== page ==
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Mercedes-Benz CLA (2013 onwards)
What: Mercedes-Benz CLA (2013 onwards)
Where: Marseilles, France
Date: March 2013
Price: from £24,355
Available: to order in March, arrives in June
Summary: compact and classy with eye-catching looks, yet practical and economical, too, the new Mercedes CLA is set to make a big impression
We like: sharp looks, fluid drive, funky interior, plenty of wow factor
We don’t like: sluggish automatic, low speed refinement, limited rear headroom
It’s certainly eye-catching, the new Mercedes CLA-Class. Representing a remarkably close road-going replication of the Concept Style Coupé from 2012 – no coincidence, that – this new baby four-door coupe joins the Mercedes range as a kind of junior CLS.
A very junior CLS, really, since the CLA starts at roughly half the price. For that you get a swoopy exterior design complete with LED lighting signatures and the option of an AMG styling package, and what many might find a pleasantly surprising degree of practicality.
The CLA is also the most aerodynamic production car ever sold – and don’t think that’s irrelevant posturing; the slippery shape is good news for fuel economy and refinement.
It’s based on the brand new A-Class platform, and naturally compared to that the CLA demands a slight premium. But consider how close it is in price to a number of prestige rivals’ boring old hatchbacks, and we think it’s going to prove popular indeed.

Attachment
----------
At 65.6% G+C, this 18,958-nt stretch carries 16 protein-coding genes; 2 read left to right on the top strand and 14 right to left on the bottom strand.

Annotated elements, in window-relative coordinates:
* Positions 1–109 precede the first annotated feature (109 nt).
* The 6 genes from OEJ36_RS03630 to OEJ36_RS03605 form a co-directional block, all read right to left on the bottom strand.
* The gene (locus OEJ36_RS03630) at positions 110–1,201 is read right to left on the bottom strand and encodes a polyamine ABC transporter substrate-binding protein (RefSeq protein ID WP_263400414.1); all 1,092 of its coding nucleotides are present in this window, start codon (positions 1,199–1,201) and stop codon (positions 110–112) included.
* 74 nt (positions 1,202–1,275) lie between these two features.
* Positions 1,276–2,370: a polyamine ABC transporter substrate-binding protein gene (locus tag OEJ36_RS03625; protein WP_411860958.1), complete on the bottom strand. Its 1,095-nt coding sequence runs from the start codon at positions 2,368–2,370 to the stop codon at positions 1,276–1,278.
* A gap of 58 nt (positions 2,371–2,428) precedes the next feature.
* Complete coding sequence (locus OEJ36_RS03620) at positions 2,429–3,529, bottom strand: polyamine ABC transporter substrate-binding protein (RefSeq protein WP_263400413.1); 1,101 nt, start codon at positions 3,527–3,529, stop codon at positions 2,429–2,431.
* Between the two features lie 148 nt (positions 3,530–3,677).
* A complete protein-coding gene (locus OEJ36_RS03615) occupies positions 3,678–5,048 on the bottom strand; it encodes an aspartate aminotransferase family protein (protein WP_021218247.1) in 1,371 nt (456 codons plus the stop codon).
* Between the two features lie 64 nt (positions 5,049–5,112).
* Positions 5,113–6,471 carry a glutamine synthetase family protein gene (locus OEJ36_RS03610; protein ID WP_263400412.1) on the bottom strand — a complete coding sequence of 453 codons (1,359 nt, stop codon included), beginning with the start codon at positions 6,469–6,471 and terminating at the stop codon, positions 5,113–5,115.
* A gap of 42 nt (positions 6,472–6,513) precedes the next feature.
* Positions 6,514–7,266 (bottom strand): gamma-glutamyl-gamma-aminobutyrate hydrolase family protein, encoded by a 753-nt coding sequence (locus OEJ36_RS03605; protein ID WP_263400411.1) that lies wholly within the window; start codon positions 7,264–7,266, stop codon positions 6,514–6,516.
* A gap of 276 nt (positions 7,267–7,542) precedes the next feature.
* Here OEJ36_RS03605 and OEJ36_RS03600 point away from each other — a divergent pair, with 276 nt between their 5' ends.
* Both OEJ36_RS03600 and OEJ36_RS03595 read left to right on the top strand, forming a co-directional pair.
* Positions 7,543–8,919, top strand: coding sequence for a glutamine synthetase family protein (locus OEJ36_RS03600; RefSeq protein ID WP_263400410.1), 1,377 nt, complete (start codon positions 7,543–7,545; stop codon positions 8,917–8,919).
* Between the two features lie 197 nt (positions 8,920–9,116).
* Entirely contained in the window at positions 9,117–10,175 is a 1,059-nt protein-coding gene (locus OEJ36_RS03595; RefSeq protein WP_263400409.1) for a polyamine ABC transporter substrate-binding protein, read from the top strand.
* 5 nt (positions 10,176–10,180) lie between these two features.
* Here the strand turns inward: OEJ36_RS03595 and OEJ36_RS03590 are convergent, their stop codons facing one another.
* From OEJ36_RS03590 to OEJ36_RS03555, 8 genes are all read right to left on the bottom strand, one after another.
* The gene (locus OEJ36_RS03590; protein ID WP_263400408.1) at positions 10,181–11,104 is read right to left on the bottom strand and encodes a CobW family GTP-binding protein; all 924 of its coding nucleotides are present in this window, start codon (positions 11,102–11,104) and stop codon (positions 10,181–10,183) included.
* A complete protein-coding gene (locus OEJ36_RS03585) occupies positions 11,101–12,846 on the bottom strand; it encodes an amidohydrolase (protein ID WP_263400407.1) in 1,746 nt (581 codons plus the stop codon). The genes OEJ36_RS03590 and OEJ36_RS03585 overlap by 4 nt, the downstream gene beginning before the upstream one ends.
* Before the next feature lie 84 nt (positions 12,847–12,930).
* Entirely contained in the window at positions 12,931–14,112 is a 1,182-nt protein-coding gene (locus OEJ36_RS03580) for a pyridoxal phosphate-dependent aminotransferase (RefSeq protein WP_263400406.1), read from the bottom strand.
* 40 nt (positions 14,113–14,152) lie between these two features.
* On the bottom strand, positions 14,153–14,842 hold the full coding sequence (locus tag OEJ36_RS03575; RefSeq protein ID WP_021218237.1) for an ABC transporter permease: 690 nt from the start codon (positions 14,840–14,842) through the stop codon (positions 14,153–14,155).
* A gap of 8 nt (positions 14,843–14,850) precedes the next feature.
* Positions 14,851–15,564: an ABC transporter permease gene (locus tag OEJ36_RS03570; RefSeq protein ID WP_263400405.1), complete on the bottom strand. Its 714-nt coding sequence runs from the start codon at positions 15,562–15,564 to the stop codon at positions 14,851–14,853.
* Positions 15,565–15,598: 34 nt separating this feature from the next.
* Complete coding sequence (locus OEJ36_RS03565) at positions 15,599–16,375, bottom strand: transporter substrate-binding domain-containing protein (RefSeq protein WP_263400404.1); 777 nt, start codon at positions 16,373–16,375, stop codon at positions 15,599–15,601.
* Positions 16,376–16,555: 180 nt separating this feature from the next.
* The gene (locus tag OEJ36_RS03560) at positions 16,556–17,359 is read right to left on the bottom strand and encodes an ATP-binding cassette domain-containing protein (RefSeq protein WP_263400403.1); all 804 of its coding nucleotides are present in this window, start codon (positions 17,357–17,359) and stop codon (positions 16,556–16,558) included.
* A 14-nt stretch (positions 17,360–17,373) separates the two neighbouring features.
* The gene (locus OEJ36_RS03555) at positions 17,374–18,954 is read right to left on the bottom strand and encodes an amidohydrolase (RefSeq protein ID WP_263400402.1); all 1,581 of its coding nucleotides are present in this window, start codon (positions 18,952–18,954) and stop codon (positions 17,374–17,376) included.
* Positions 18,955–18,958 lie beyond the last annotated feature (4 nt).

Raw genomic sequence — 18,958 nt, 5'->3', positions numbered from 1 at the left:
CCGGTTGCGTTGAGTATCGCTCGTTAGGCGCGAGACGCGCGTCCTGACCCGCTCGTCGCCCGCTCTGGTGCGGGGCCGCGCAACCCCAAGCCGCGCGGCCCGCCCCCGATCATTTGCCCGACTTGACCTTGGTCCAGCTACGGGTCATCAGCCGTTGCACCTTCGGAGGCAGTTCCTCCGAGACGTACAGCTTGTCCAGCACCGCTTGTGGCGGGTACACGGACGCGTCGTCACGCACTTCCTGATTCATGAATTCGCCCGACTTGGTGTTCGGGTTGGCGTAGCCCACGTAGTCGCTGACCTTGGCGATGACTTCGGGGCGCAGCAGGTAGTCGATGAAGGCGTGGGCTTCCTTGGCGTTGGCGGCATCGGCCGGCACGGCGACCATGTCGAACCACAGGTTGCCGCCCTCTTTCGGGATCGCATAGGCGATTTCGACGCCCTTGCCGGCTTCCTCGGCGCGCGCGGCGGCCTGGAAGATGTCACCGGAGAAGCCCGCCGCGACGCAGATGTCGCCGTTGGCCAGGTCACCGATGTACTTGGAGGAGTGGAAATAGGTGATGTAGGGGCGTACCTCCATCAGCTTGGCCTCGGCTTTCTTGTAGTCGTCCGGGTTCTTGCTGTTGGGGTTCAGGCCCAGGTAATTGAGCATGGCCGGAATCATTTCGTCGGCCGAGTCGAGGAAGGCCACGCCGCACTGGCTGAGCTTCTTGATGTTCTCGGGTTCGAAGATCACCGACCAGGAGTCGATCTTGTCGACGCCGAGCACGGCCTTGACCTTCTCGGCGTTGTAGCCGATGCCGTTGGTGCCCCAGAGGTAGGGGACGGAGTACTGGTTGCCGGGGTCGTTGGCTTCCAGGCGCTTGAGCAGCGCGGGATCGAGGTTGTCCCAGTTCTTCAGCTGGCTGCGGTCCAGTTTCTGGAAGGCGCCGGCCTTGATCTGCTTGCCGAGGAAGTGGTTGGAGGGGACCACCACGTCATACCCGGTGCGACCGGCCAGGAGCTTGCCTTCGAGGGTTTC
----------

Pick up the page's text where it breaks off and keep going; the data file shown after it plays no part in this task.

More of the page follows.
At launch there are two engines available to UK buyers: a 122hp 1.6-litre turbo petrol badged CLA180, and a 170hp 2.1-litre turbodiesel badged CLA220 CDI. Later this year these will be joined by a lesser CLA200 diesel and a CLA250 petrol with 211hp, topping the range until the 360hp CLA45 AMG arrives.
Sadly, the entry-level petrol was completely absent from the launch event, so we spent most of our time driving the CLA220 CDI. This will see off 0-62mph in 8.2 seconds, and with 258lb ft of torque there always seems to be extra urge when you need it – though overtaking on country lanes requires a little planning.
Less impressive is the racket the engine makes, which is especially noticeable at lower speeds around town. The CLA’s aero efficiency keeps wind noise to a minimum on the motorway, however, so overall it’s a very pleasant place to pass the time.
Or at least it would be, if it wasn’t for the gearbox. Unfortunately, the 220 CDI only comes with Mercedes’ seven-speed twin-clutch automatic – and while crisp enough when left to its own devices in day-to-day driving, use the paddleshifters to request a downshift when you’re in a hurry and it’ll often leave you hanging.
Shame. Especially since the same gearbox is fitted to the CLA250 petrol, where it suffers with the exact same problem. That aside, this is the engine to have if you can afford the running costs. It offers as much torque as the diesel over a wider rev range, a punchier top end and a much more satisfying aural experience.
Ride and handling
The UK is taking two flavours of CLA, which some bright spark has decided to label Sport and AMG Sport, which obviously isn’t going to be confusing at all. Adding fuel to that fire, Sport models get “comfort” suspension, while the AMG Sport gets “sport” suspension – as well as the tougher looks and some extra kit.
The thing about this is that we strongly suspect the comfort settings are going to be much more suitable to UK roads. But don’t half reckon a lot of buyers are going to want the AMG Sport’s appearance.